Yes, she's strange and different...but not THAT different.

22 February 2006

Hopeful future for trans athletes

There is a very interesting article entitled Hopeful future for trans athletes on MSNBC.com. One statement I found to be a little scary was "In addition to undergoing surgery and waiting two years, the IOC policy requires an athlete to be legally recognized in his or her new gender." For some folks in the US (and probably elsewhere), this requirement might be something that keeps them from Olympic competetion, depending upon the IOC's definition of "legally recognized" gender.

  • On 2/25/2006 8:59 PM, Blogger fallenboi said…

    I would love more of your insight into the idea of transgendered athletic competition. I don't think I have all the facts. I was trying to piece it together this morning. In medical school, we're learning about men having larger lung size, heart size, and greater blood erythrocyte volume. I was wondering if hormones would change these things? If not, MTFs might actually have an advantage in sports such as cycling simple because their muscles would be better perfused with oxygen.

    Your thoughts on this? I'd love to learn more [and forgive in advance my ignorance of the effects of estrogen]

     
  • On 2/28/2006 9:52 AM, Blogger Jami said…

    About all that I can address on this issue is my own personal perspective, and that's not even remotely scientific. In my case, estrogen APPEARS to have reduced my overall strength but increased my stamina. My big thing is inline skating (been at it about a dozen years or so) and while my top sprint speed is lower, I can skate for a longer period before getting totally drained. I can't lift as much weight now as I could 10 years ago, and I haven't drastically altered my exercise regimen in that time.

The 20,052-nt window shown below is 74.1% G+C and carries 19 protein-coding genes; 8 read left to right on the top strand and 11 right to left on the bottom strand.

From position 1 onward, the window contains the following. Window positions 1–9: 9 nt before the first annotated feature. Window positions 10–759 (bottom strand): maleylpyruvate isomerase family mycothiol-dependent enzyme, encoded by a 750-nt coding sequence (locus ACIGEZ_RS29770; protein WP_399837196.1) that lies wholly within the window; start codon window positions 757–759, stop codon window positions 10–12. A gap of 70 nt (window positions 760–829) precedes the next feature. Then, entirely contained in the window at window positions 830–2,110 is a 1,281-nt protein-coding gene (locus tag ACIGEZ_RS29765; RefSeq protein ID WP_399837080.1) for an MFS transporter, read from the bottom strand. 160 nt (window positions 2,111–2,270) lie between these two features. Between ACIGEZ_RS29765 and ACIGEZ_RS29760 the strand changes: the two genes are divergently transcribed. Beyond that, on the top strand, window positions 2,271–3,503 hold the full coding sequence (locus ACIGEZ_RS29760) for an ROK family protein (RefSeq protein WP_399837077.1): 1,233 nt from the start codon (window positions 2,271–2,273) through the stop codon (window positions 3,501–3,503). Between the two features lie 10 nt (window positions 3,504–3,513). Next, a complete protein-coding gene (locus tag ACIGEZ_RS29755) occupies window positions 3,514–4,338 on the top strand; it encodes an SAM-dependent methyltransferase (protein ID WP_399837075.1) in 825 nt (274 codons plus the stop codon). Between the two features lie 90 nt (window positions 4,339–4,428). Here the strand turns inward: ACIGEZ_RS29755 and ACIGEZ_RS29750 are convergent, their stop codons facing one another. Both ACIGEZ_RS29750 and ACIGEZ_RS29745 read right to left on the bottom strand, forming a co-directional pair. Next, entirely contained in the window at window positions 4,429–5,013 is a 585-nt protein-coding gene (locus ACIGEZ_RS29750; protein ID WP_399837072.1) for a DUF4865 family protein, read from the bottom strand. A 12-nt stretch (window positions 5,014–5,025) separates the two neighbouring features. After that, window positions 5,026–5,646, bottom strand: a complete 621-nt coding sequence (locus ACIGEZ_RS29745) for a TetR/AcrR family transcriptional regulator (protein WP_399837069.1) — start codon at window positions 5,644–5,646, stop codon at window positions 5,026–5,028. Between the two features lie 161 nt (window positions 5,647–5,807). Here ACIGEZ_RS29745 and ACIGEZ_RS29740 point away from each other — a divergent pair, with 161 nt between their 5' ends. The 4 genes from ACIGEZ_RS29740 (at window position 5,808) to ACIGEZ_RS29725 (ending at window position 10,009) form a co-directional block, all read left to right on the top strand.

Once the heart and lungs are mature, I don't think they will get any
    smaller, rather like the larynx. Estrogen can make a lot of physical
    changes but it won't raise a male voice into a female range. I don't know about the biochemical aspects of things, but it would seem that since those things are in continuous production by the body, they might change when shifting to estrogen. I do know that muscle mass is a direct result of testosterone and that generally estrogen interferes with that build-up. What I don't know is if vascular development decreases along with a decrease in actual muscle tissue as estrogen gradually takes over. If not, then it might seem that with larger lungs and hearts, longer legs and arms, etc. that MtFs actually would have a slight advantage in that regard. Of course, all of that could be offset by the loss of strength and all the bigger body parts just end up being more weight to be carried.

     

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